CAMBODIA: Don Bosco Technical School is Providing Accessible Education for Students with Disabilities
(MissionNewsire) Don Bosco Technical School Kep/Hatrans, located in southern Cambodia, has been working to make changes to the school’s buildings and dormitories to ensure they are accessible for students with physical disabilities. In January 2015, Don Bosco Tech was awarded a grant from the Office of American Schools and Hospitals Abroad at the U.S. Agency for International Development (USAID) to help facilitate this work. The school has also received funding to aid this construction from Don Bosco Bonn and the Sawasdee Foundation.
In 2013, Don Bosco Kep began welcoming students with disabilities. One such student, Ang, who is enrolled in the art communications program, was afflicted by polio at a young age and lost his ability to walk. While he does have access to a motorized wheelchair and a motorbike with three wheels that allows him to get to and from the campus buildings and up the ramp to his classrooms, he still requires assistance. The art school is located on the second floor of the youth center building and the male residence is on the third. It is only with assistance from his classmates that he is able to access those areas of the building, which often leaves Ang feeling like a burden to those around him.
With the USAID funding, Don Bosco Kep has been making modifications including the installation of elevators in the main buildings, the construction of ramps to access areas for community gatherings and the creation of a students’ and teachers’ residence with all of the modifications that will allow those with physical disabilities to live and attend school independently. The funding is also supporting creating handicap accessible bathrooms and the purchase of equipment to aid the learning environment for youth with disabilities.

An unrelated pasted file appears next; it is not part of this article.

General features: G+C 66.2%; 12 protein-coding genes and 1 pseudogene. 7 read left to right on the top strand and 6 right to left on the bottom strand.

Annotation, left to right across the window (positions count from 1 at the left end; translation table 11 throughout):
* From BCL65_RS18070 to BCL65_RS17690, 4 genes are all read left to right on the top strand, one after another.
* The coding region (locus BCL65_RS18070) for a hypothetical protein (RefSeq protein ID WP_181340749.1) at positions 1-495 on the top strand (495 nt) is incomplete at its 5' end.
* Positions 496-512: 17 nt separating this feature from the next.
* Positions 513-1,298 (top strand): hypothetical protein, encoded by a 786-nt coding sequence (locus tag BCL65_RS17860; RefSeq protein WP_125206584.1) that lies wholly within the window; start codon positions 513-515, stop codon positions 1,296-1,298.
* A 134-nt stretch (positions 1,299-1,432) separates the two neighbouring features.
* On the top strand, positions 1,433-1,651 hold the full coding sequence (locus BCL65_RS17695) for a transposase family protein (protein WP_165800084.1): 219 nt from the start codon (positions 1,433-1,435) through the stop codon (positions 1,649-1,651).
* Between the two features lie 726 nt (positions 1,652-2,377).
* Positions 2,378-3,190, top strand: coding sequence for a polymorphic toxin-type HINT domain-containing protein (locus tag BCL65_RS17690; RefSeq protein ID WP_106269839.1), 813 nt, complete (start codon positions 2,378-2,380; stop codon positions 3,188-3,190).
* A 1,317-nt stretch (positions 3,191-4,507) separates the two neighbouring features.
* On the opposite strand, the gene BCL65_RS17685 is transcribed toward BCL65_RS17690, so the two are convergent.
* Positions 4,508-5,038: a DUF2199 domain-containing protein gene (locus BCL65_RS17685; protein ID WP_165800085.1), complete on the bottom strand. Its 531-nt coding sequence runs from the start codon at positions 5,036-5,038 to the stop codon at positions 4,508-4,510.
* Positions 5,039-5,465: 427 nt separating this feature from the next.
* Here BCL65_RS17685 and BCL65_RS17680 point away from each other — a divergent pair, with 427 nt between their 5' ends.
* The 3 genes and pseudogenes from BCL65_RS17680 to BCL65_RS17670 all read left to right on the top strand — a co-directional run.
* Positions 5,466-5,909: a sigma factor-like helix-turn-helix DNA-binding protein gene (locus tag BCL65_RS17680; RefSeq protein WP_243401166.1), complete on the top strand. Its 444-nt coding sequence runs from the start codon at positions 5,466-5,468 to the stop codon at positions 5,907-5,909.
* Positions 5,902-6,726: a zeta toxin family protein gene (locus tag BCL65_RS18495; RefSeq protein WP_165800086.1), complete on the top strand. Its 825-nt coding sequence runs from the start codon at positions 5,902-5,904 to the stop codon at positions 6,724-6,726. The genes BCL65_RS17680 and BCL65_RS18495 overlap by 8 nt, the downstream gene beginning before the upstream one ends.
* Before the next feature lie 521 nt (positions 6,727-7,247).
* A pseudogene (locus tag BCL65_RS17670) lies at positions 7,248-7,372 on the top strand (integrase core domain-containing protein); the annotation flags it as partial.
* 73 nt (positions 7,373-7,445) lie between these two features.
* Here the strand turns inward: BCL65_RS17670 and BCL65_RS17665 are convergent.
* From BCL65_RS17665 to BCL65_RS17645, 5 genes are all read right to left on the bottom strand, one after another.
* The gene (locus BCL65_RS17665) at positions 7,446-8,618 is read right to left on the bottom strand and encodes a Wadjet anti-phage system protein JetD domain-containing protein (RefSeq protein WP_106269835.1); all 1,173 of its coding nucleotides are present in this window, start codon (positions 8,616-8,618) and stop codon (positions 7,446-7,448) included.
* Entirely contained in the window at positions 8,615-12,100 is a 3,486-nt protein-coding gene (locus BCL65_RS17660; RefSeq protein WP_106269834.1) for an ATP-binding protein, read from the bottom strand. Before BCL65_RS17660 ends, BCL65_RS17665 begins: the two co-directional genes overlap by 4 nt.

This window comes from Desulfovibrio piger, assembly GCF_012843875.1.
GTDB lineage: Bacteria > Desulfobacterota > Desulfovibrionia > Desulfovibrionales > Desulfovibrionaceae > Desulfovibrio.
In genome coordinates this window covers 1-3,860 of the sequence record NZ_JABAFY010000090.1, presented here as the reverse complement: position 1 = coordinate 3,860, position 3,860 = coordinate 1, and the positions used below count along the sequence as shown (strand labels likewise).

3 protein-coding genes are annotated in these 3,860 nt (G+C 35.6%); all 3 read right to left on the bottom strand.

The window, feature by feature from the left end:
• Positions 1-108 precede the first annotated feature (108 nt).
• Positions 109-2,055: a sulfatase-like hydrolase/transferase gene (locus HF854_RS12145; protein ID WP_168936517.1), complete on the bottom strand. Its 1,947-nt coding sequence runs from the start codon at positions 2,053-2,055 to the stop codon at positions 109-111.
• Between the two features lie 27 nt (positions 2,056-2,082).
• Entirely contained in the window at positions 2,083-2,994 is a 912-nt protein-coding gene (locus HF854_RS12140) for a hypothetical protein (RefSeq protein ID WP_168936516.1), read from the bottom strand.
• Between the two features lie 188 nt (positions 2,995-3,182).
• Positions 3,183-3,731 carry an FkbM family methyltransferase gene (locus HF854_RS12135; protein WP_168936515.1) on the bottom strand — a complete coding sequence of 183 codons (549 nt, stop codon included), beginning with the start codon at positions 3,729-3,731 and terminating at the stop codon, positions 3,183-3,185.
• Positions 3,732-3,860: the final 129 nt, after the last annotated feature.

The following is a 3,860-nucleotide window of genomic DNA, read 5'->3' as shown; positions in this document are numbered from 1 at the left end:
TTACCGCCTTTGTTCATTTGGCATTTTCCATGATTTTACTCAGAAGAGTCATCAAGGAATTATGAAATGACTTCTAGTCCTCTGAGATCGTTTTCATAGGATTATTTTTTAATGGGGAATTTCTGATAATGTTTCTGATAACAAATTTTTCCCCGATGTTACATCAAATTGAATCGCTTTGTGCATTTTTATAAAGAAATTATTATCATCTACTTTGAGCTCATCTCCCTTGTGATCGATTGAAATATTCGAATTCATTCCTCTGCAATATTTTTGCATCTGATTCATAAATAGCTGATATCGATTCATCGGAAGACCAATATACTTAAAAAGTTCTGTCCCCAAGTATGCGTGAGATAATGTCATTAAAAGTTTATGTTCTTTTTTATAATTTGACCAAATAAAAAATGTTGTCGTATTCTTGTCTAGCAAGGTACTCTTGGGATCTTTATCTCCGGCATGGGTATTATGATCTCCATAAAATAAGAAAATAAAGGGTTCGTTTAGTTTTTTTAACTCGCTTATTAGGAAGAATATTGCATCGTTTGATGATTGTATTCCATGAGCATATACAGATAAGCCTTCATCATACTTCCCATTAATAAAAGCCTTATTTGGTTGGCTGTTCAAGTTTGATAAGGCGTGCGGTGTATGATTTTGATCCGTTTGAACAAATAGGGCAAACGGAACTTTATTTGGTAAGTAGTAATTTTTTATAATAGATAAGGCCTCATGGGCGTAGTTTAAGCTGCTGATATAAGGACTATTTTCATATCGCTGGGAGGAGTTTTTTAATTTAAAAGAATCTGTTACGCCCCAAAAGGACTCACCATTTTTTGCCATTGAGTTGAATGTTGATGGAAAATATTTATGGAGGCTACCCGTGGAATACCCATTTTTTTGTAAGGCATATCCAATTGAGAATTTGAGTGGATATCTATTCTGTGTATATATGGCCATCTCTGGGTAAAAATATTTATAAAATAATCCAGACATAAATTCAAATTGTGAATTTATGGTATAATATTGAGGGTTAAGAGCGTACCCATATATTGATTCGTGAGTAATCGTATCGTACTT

For children with disabilities living in Cambodia, access to education is limited and the opportunity to break the cycle of poverty is almost nonexistent. UNICEF notes in its State of the World’s Children 2013: Children with Disabilities report that globally, close to 61 percent of boys finish school but for boys with disabilities that number drops to 51 percent. For girls, 53 percent finish school but among those living with a disability, only 42 percent finish their education.
The UNICEF report also notes that studies across countries show a strong link between poverty and disability, which in turn is linked to gender, health and employment issues. The report further suggests that inclusion in mainstream schools and educational settings is usually most appropriate for children with disabilities and when teachers and personnel are trained to consider disability-related issues, they look upon inclusion of children with disabilities more positively.
“Children living in poverty with a disability are even less likely to attend school when compared to their peers,” says Father Mark Hyde, executive director of Salesian Missions, the U.S. development arm of the Salesians of Don Bosco. “Youth with disabilities have the same ability to achieve as their peers, if given the opportunity. Don Bosco Kep is working to make sure that all students have access to the opportunity to lead fulfilling lives and contribute to the social, cultural and economic vitality of their communities.”
Don Bosco Kep provides basic, secondary and technical education to poor youth living in the Cambodian provinces of Kep, Kampot, Takeo, Ratanakiri and Mondolkiri. The school’s educational and social development programs help students break the cycle of poverty and become contributing members of their communities. Don Bosco Kep provides special attention to children and young people from ethnic minorities, persons with disabilities, orphans and at-risk youth in danger of becoming victims of human trafficking, labor exploitation or other abuses.
Jaime Correa-Montalvo, program director at the Salesian Missions Office for International Programs headquartered in New Rochelle, New York, visited the campus of Don Bosco Kep to oversee the implementation of the new grant.
“We appreciate the funding from USAID that will allow Salesian missionaries to transform the Don Bosco Kep campus to welcome and giver greater access to students with physical disabilities,” says Correa-Montalvo. “The new construction modifications open up the campus allowing students to have better access from building to building and have a greater degree of self-sufficiency.”
Salesian Missions – Work in Cambodia
UNICEF – Cambodia